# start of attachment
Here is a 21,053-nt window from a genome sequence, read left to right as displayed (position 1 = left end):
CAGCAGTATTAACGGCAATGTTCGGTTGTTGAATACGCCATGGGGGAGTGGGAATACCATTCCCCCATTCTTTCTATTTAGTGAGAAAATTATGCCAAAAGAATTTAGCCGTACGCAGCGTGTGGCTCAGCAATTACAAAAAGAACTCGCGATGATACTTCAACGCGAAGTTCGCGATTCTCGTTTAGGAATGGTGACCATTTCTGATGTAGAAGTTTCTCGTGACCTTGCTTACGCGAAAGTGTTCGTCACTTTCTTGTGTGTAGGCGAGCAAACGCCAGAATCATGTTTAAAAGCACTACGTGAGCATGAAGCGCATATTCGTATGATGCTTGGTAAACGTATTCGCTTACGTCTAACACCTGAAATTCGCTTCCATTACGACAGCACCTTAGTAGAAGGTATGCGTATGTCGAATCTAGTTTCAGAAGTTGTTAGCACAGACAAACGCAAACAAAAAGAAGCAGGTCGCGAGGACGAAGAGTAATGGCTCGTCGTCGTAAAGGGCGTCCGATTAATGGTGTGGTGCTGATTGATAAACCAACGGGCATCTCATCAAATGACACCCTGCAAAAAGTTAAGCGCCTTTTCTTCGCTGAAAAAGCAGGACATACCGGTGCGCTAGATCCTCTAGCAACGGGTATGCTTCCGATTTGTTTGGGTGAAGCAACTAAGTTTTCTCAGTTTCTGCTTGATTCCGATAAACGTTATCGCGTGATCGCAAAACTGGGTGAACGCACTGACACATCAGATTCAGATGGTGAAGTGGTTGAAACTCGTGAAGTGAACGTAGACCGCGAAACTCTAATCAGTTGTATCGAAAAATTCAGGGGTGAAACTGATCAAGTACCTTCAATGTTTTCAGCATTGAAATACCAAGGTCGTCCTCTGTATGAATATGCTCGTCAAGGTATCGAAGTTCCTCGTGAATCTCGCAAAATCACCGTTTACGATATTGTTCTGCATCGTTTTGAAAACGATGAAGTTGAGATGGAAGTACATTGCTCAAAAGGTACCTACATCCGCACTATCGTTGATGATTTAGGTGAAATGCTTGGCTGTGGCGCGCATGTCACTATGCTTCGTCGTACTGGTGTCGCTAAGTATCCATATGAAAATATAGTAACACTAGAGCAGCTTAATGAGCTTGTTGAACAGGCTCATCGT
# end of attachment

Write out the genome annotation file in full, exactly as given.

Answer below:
Here is a 21,053-nt window from a genome sequence, read left to right as displayed (position 1 = left end):
CAGCAGTATTAACGGCAATGTTCGGTTGTTGAATACGCCATGGGGGAGTGGGAATACCATTCCCCCATTCTTTCTATTTAGTGAGAAAATTATGCCAAAAGAATTTAGCCGTACGCAGCGTGTGGCTCAGCAATTACAAAAAGAACTCGCGATGATACTTCAACGCGAAGTTCGCGATTCTCGTTTAGGAATGGTGACCATTTCTGATGTAGAAGTTTCTCGTGACCTTGCTTACGCGAAAGTGTTCGTCACTTTCTTGTGTGTAGGCGAGCAAACGCCAGAATCATGTTTAAAAGCACTACGTGAGCATGAAGCGCATATTCGTATGATGCTTGGTAAACGTATTCGCTTACGTCTAACACCTGAAATTCGCTTCCATTACGACAGCACCTTAGTAGAAGGTATGCGTATGTCGAATCTAGTTTCAGAAGTTGTTAGCACAGACAAACGCAAACAAAAAGAAGCAGGTCGCGAGGACGAAGAGTAATGGCTCGTCGTCGTAAAGGGCGTCCGATTAATGGTGTGGTGCTGATTGATAAACCAACGGGCATCTCATCAAATGACACCCTGCAAAAAGTTAAGCGCCTTTTCTTCGCTGAAAAAGCAGGACATACCGGTGCGCTAGATCCTCTAGCAACGGGTATGCTTCCGATTTGTTTGGGTGAAGCAACTAAGTTTTCTCAGTTTCTGCTTGATTCCGATAAACGTTATCGCGTGATCGCAAAACTGGGTGAACGCACTGACACATCAGATTCAGATGGTGAAGTGGTTGAAACTCGTGAAGTGAACGTAGACCGCGAAACTCTAATCAGTTGTATCGAAAAATTCAGGGGTGAAACTGATCAAGTACCTTCAATGTTTTCAGCATTGAAATACCAAGGTCGTCCTCTGTATGAATATGCTCGTCAAGGTATCGAAGTTCCTCGTGAATCTCGCAAAATCACCGTTTACGATATTGTTCTGCATCGTTTTGAAAACGATGAAGTTGAGATGGAAGTACATTGCTCAAAAGGTACCTACATCCGCACTATCGTTGATGATTTAGGTGAAATGCTTGGCTGTGGCGCGCATGTCACTATGCTTCGTCGTACTGGTGTCGCTAAGTATCCATATGAAAATATAGTAACACTAGAGCAGCTTAATGAGCTTGTTGAACAGGCTCATCGT